(2pts.) 2.1 Your due diligence investigation has revealed that a competing spice manufacturer has been using "Zowie" in commerce in conjunction with chili powder since July 19, 1991. You advise your client that:

(a) Acme's competitor will not be able to enjoin Tangy Dawg's use of the mark "Zowie Dawgs."

(b) The contemplated license will be a naked license.

(c) Acme's priority date for rights in the mark "Zowie" is March 1, 1990.

(d) Acme's priority date for rights in the mark "Zowie" is August 5, 1990.

(e) Acme does not own prior rights in the mark "Zowie" and the registration is void.


(2pts.) 2.2 Acme purchases its competitor's business during the license negotiations, but your client withdraws from the negotiations. Soon thereafter, Acme announces its intention to cease manufacturing chili powder solely because the country from which it obtains its main ingredient is undergoing civil war. Tangy Dawgs informs you that it can obtain the ingredient because it has a good relationship with rebels in the war torn country, and it now wants to market "Zowie Dawgs" chili powder-saturated hot dogs in the U. S., without a license. You advise your client that:

(a) Its contemplated action might expose it to liability for infringement.

(b) Acme's actions do not constitute abandonment of the mark "Zowie."

(c) Acme's priority date for rights in the mark "Zowie" is July 19, 1991.

(d) All of the above.

(e) None of the above.


3. Spiffy, Inc., a manufacturer of high quality, expensive pocket watches is negotiating to sell its business to your client. In the course of conducting a due diligence investigation, you discover that Spiffy manufactures a popular model marketed under the mark "Oyster," which mark has belonged for many years prior to Rolex, Inc., a manufacturer of luxury wristwatches. Spiffy tells you that, four years ago, the CEO of Rolex purchased an "Oyster" pocket watch and wrote a letter to Spiffy complimenting the company on the quality of the product and urging the company to "keep up the good work."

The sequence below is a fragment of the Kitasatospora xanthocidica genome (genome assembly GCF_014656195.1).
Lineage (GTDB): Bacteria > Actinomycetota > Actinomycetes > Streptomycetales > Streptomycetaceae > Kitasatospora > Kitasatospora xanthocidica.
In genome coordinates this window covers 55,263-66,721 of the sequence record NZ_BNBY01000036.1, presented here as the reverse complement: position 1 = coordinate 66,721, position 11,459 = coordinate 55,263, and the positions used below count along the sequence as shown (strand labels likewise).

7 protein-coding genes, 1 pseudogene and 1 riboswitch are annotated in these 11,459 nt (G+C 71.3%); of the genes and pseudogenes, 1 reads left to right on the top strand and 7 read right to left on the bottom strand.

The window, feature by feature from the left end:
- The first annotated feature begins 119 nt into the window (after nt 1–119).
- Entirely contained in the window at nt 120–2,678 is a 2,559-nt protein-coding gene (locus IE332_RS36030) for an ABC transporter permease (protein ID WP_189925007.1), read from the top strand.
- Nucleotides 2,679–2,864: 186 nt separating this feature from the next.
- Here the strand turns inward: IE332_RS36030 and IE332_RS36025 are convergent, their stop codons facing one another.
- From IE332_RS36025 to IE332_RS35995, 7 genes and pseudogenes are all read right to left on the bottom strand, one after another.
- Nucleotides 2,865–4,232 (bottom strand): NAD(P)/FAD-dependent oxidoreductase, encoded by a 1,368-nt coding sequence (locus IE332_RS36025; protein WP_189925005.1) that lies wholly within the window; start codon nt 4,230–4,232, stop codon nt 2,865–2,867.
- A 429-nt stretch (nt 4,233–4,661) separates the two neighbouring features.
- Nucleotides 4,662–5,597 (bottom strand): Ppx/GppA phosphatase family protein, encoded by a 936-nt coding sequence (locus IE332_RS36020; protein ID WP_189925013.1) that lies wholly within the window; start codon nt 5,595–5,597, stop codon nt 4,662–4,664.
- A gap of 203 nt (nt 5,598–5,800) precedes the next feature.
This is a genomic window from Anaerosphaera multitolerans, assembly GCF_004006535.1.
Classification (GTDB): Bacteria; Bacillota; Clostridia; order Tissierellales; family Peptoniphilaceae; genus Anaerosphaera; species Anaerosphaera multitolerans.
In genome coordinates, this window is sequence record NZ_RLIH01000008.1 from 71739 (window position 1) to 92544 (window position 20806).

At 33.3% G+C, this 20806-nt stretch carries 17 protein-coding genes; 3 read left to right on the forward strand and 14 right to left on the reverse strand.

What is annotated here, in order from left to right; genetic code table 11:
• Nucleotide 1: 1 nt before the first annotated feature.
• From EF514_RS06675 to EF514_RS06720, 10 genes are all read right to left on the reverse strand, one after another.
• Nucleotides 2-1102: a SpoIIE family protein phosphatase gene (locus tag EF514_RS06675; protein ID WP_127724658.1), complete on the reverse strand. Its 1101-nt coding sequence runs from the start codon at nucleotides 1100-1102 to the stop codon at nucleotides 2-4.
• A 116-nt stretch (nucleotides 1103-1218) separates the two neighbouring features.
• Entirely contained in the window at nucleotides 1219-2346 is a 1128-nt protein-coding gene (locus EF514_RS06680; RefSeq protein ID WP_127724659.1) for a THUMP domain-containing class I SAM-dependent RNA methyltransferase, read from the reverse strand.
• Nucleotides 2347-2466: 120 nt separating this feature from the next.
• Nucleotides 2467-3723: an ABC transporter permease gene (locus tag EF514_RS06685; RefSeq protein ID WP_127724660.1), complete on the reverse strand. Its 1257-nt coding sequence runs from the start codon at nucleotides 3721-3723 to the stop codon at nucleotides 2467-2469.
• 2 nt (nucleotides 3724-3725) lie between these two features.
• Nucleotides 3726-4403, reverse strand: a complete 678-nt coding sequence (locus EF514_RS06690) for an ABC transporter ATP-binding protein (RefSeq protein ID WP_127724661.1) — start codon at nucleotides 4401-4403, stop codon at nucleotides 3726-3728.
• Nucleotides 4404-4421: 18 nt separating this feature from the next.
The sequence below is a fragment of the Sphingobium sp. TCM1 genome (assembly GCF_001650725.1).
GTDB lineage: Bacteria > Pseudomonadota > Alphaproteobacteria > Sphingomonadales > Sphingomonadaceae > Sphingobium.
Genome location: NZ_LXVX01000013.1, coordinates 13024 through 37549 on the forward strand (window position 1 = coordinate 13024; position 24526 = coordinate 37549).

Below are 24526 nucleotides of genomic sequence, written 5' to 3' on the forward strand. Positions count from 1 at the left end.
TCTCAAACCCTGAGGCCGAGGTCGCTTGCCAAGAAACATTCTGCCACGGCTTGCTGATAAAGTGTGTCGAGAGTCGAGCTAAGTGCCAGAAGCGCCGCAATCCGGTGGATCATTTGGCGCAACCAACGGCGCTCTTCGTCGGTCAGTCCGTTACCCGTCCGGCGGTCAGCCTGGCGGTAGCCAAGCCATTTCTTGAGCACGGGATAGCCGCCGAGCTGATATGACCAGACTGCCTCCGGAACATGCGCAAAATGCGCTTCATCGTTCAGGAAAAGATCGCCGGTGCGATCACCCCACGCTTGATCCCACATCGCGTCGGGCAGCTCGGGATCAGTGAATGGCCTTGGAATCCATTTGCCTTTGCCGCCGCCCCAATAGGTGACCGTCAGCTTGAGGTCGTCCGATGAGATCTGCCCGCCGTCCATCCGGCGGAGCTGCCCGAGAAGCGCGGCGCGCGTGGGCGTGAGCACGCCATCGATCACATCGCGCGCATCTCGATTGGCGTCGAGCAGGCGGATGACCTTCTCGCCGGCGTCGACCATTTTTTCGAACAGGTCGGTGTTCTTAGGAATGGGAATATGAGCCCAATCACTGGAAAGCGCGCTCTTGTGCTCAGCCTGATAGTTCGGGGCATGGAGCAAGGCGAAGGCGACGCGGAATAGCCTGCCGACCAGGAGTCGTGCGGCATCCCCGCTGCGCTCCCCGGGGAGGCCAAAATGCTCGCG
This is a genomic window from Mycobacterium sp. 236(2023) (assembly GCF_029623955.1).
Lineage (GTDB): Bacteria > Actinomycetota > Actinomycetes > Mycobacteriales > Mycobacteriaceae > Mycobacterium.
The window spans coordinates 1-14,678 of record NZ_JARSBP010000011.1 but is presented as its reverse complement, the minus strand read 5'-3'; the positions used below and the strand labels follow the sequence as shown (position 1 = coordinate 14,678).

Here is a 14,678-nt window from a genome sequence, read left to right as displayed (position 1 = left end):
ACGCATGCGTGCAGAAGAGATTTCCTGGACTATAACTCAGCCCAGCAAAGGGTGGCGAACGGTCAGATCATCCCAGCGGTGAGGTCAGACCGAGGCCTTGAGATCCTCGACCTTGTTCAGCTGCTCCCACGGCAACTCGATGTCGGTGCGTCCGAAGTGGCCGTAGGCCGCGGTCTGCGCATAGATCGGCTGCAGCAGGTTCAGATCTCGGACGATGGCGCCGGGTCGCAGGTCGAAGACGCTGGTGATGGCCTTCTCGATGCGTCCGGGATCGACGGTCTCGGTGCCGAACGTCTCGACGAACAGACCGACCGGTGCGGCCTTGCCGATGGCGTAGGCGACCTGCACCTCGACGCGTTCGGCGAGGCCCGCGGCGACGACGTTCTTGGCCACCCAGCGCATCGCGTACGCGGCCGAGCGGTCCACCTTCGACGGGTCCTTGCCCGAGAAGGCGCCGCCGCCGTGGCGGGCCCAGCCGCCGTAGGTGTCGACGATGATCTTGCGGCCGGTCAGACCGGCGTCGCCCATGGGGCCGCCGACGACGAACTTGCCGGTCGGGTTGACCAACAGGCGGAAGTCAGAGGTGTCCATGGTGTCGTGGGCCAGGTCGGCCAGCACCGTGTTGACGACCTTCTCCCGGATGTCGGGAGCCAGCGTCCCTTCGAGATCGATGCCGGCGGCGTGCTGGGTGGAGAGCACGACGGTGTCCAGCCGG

(2pts.) 3.1 Despite the increasing popularity of the pocket watch, Rolex has never objected to Spiffy's use of the mark "Oyster"; nevertheless, your client is concerned about buying the business only to encounter such an objection. You advise your client that:

(a) In accordance with section 45, Rolex has abandoned the mark "Oyster."

(b) Rolex has acquiesced in Spiffy's use of the mark "Oyster."

(c) Rolex has abandoned its mark for failure to maintain the chain of title.

(d) The mark "Oyster" is not inherently distinctive for watches of any type.

(e) All of the above.


With regards to Spiffy's business, your client requests that you negotiate a non-exclusive license agreement with Rolex for your client's use of the mark "Oyster" in conjunction with pocket watches. The agreement contains quality control provisions allowing Rolex access to your client's factory at any time, upon reasonable notice. During the course of the license, Rolex occasionally asks to see advertising for the product but never visits the factory or examines the actual pocket watches. The license is due to expire soon, and you have learned that Rolex adopts a similar approach with respect to other licensees of the mark "Oyster." Assuming the necessity of the license initially, you advise your client that:

(a) Renewal of the license is unnecessary due to the 3 year presumption in section 45.

(b) Renewal of the license is necessary because Rolex has not announced plans to abandon the mark "Oyster."

(c) Renewal of the license is unnecessary because Rolex has abandoned the mark through naked licensing.

(d) All of the above.

(e) None of the above.


4. You are legal counsel for TopHogs, Inc., a domestic manufacturer of motorcycles. Your client is negotiating with Groundhogs Co., a Delaware corporation engaged in the manufacture of motorscooters, for the purchase of the distinctive scent of lillies found in the exhaust of Groundhog's "Lilly" line of motorscooters. TopHogs wants to purchase the right to use the scent in conjunction with a line of motorcycles to be targeted at the under-30, female segment of its market.